Give Your Possessions to the Poor and Drink the Best Wine First

Those two sayings sum up the life of following Jesus.  Jesus told a young rich man who wanted to follow him, to sell all his possessions and give the proceeds to the poor.  Why did he say that?

First, because the poor needed it.  The rich man wanted to sign up to assist Jesus in his mission, part of which was to proclaim good news to the poor.  Think about that–if you are poor, what better news could there be?

“Some Wall Street wizard cashed in all his chips just before the crash–and he wants you to have the profits.”

Second, the young man’s possessions were dragging him down. What Jesus was really saying to him was

“Right here and now, I’m setting you free.  You don’t need all that.  Let it go.”

The second saying, “Drink the best wine first” wasn’t said by Jesus; it was said about him.  Jesus attended a wedding, maybe of one of his sisters, and when they ran out of beverage, he turned water in to wine.  If you’ve ever been to a wedding, no doubt you heard the preacher say, “Our Lord adorned this manner of life with his presence and first miracle at a wedding in Cana of Galilee. ”

The caterer said, “Woah!–everybody else serves the best wine first, but you saved the best wine for last.”

I’m not a connoisseur of wine–I didn’t grow up in California or France–I grew up in Carrie Nation territory; but I take turning water into wine as a metaphor.  Jesus wants us to enjoy life.  His presence is a celebration.  He didn’t tell people to give up their possessions because he wanted them to live an austere, ascetic existence.

He knew that possessions can possess us and keep us from enjoying life to its fullest.

Income Redistribution (Voodoo Economics -3)

In spite of the claim by advocates of Reaganomics that “the rising tide raises all ships,” the poor and middle class have seen their incomes fall during the recent economic boom.  Several policies of the “Reagan Revolution” have led to this kind of income redistribution from the poor to the rich.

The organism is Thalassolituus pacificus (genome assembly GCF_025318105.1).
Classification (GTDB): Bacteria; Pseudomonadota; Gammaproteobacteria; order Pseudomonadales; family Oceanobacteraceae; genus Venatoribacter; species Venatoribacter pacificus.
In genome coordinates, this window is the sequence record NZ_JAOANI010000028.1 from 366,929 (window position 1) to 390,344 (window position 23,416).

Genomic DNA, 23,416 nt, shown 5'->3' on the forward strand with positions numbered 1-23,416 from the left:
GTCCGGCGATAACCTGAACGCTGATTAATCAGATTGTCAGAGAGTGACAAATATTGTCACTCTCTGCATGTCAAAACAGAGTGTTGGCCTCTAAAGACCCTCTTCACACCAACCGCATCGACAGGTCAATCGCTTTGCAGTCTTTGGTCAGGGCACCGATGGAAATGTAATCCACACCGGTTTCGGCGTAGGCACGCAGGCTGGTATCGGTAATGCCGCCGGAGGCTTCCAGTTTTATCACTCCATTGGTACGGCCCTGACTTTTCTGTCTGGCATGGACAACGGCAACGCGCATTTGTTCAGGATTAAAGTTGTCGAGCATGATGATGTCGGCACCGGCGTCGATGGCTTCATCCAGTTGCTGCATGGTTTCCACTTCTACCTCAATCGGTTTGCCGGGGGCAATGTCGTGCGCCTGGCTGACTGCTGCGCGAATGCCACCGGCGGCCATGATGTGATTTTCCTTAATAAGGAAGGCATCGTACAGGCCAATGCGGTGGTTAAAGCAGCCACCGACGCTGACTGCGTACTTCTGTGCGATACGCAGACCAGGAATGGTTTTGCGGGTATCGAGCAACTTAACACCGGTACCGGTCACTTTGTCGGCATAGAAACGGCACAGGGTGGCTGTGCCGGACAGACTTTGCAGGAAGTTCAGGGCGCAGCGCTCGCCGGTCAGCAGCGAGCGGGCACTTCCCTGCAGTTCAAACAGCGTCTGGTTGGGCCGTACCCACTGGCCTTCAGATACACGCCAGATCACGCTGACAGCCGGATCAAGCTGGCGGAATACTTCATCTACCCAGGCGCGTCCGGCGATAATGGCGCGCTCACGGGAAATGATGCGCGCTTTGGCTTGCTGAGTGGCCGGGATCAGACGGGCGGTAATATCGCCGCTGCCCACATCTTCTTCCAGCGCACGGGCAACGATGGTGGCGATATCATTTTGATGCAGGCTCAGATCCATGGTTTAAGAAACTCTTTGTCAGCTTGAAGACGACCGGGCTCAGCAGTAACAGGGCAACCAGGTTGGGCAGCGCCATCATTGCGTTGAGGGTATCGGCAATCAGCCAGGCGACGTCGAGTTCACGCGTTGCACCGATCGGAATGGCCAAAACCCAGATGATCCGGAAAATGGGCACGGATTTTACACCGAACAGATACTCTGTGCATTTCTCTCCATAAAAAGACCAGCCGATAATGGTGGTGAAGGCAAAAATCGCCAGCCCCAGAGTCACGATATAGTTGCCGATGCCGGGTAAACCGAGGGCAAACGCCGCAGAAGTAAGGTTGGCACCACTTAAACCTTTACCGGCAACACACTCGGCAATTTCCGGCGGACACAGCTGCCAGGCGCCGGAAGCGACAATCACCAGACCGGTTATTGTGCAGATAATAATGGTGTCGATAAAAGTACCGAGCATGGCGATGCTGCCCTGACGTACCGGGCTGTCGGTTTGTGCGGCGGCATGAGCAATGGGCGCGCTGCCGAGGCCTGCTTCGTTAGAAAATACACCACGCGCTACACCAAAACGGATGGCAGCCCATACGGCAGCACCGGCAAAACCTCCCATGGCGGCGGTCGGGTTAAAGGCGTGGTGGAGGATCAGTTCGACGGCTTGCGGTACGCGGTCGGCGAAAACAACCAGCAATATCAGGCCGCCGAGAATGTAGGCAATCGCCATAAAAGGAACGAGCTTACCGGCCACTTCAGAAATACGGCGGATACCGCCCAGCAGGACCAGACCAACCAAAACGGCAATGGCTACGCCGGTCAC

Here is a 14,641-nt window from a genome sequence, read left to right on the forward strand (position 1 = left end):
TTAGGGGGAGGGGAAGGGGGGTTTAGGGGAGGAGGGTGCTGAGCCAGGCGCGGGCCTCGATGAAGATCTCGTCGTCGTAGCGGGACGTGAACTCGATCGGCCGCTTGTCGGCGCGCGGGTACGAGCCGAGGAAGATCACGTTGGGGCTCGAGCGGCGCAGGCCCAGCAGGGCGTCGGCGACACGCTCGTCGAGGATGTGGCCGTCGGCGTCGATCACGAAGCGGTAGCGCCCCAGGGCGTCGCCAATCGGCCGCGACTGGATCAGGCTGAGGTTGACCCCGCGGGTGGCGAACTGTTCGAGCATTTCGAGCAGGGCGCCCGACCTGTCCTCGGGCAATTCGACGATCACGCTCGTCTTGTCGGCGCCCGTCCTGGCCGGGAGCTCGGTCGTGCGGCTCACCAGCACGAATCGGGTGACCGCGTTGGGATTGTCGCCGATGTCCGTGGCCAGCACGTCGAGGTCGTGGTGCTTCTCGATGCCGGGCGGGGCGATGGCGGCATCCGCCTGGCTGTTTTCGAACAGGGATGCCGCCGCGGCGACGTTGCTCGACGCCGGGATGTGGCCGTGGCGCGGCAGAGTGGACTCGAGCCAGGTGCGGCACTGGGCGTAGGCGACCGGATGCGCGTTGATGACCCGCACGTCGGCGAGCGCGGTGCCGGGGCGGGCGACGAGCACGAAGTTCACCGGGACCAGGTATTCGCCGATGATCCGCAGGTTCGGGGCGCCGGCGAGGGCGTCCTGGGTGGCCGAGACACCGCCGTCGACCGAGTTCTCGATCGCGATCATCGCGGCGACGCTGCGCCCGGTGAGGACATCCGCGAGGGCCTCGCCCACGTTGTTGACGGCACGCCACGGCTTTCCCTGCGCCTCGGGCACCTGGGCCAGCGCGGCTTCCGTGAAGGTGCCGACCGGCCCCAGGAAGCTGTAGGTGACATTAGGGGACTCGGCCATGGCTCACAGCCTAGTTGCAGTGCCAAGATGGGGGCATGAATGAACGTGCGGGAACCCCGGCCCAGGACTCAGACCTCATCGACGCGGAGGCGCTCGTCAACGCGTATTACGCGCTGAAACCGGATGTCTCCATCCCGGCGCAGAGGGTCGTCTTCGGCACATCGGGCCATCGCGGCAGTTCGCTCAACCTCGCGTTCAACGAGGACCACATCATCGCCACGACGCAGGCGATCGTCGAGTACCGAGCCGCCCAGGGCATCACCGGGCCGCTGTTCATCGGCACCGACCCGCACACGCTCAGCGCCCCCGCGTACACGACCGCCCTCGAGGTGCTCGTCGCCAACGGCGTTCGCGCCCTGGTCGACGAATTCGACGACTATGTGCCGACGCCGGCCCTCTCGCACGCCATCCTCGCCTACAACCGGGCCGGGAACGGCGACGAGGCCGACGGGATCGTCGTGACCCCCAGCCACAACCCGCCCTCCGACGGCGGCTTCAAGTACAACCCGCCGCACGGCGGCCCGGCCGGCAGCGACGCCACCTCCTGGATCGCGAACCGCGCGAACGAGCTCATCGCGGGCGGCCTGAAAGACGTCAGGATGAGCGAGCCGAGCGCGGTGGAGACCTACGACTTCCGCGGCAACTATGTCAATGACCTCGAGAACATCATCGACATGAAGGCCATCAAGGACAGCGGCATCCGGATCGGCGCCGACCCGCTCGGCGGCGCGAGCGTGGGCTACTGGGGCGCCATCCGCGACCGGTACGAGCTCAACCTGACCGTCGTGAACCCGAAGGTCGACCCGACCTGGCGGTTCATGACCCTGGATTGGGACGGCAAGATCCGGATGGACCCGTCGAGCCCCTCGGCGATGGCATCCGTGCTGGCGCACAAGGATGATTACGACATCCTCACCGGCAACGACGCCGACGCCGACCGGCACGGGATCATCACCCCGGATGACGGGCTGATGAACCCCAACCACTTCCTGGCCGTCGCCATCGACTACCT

The War on Unions:  Corporations are organized and the power structure is centralized; and in an economy with any substantial rate of unemployment, they have a tremendous power advantage.  Organizing and representation gave some power back to the workers.  During the 1940s, 1950s, and 1960s union membership was strong enough to create a healthy middle class.  Even non-union workers benefited from the prevailing wage standards negotiated by the unions.

While many city and state governments during this period were rife with corruption, no one called for the abolition of government.  Yet anti-union forces used the fact of corruption in union leadership to discredit the concept of collective bargaining.

One of Ronald Reagan’s first acts as president was to destroy the air traffic controllers union.  Reagan had a legal and public opinion advantage in that the controllers were public employees and their strike was illegal.  Still, it was an impressive victory; people thought it couldn’t be done, because the air traffic controllers were a small corp of highly trained professionals, and the nation’s airline industry depended on their work.

The victory over this professional union emboldened private employers to break unions.  Frank Lorenzo took over Continental airlines and used the bankruptcy courts to cancel that airlines union contracts.  Now after more than thirty year of union-breaking activity, the percentage of employees in unions has fallen to 12 percent, down from 12.5 percent in 2005. Those figures are down from 20 percent in 1983 and from 35 percent in the 1950s.  (NY Times)

One union that remains strong, the teacher’s union (the NEA) is the constant target of attacks from conservatives, including candidate McCain.

Exporting Jobs. Under “free trade” agreements, factories have been closed and jobs have been shipped overseas.  According to Jim Webb of Virginia,

Because of a perverse part of our tax code, moving manufacturing plants overseas is actually a profitable exercise for companies that wish to avoid paying corporate taxes (Roanoke Times).

Much of this “free trade” is hardly free or fair.  Countries such as China are unencumbered by enforceable environmental or child labor laws.  We export jobs to China and they export smoke and smog to California.  Further, many other competing countries have national health care, in effect subsidizing one of the highest costs American manufacturers face.

The result is that the ratio of the pay CEOs receive to that of average workers has skyrocketed in comparison with our own past history and international standards.  In 2007 the compensation for top executives “averaged 344 times the average U.S. worker’s pay. Thirty years ago, the ratio was about 35 to 1″ (Kansas City Star, Thursday, Sep 25, 2008).

“According to The Wall Street Journal, in 2006, the CEO to average worker pay ratio was 11 to 1 in Japan, 15 to 1 in France, 20 to 1 in Canada, 21 to 1 in South Africa, and 22 to 1 in Britain” (Pepperdine).